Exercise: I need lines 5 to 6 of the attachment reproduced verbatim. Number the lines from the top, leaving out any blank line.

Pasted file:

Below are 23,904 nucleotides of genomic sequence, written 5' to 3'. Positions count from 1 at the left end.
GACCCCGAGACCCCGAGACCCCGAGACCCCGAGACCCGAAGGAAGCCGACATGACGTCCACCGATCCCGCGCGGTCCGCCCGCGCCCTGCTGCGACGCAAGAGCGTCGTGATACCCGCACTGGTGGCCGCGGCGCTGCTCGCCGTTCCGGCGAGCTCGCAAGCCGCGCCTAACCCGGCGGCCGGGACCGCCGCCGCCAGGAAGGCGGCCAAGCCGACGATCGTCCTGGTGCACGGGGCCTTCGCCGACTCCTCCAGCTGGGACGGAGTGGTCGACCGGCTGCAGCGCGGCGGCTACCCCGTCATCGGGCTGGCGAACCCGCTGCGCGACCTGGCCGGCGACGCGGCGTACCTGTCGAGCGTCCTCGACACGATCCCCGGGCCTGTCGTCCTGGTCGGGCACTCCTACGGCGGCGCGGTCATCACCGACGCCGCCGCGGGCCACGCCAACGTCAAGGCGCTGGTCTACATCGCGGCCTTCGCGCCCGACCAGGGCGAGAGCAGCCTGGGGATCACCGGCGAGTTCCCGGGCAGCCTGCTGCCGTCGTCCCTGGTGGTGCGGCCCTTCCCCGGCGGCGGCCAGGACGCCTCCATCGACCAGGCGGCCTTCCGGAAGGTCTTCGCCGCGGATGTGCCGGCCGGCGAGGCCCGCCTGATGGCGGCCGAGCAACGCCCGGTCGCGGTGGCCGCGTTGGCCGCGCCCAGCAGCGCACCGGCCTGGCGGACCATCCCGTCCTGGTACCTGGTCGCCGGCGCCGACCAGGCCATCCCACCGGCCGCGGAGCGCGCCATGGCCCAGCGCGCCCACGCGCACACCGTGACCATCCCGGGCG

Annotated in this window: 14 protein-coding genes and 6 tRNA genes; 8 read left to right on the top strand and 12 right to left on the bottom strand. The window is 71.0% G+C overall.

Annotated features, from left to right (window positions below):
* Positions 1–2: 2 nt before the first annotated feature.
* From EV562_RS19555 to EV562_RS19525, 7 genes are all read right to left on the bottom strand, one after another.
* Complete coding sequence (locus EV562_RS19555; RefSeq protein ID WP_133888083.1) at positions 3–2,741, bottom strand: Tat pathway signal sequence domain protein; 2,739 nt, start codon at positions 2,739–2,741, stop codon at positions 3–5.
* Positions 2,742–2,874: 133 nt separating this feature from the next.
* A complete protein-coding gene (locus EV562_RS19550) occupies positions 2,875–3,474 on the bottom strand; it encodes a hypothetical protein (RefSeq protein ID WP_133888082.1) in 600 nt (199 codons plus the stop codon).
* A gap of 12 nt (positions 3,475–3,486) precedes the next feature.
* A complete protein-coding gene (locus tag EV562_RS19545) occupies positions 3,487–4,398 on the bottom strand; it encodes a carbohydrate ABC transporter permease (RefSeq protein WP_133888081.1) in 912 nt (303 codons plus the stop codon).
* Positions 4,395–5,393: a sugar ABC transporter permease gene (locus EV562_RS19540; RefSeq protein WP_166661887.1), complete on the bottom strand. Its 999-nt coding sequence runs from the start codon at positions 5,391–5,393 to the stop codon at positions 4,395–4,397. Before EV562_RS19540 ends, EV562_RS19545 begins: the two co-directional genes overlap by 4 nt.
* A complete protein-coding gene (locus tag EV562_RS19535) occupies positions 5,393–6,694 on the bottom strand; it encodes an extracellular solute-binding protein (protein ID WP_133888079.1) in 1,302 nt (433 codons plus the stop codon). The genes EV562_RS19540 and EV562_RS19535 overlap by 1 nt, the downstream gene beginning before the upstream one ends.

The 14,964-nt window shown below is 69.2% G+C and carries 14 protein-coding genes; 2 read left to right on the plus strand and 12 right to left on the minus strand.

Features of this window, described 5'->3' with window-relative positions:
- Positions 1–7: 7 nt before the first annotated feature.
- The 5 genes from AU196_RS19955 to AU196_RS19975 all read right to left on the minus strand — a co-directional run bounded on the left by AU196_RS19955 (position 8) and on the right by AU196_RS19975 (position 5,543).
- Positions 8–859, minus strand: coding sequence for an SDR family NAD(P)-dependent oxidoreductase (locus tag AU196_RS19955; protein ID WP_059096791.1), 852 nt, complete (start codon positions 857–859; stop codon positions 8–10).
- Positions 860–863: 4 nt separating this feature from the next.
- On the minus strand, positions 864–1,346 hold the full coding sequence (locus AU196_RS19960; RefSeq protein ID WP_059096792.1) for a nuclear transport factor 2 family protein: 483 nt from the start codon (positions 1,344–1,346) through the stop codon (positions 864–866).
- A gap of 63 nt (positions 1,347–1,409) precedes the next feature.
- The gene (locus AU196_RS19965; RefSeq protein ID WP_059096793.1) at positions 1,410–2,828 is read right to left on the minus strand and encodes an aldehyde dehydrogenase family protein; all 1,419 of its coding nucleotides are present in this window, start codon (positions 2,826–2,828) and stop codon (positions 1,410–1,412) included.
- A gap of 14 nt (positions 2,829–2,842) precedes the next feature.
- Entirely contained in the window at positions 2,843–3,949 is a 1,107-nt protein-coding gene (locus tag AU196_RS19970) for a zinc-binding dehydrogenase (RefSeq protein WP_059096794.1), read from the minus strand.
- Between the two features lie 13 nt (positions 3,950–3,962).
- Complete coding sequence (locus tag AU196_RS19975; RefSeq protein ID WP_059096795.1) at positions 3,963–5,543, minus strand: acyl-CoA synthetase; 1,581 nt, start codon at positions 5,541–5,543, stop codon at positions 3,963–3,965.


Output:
* Positions 1–2: 2 nt before the first annotated feature.
* From EV562_RS19555 to EV562_RS19525, 7 genes are all read right to left on the bottom strand, one after another.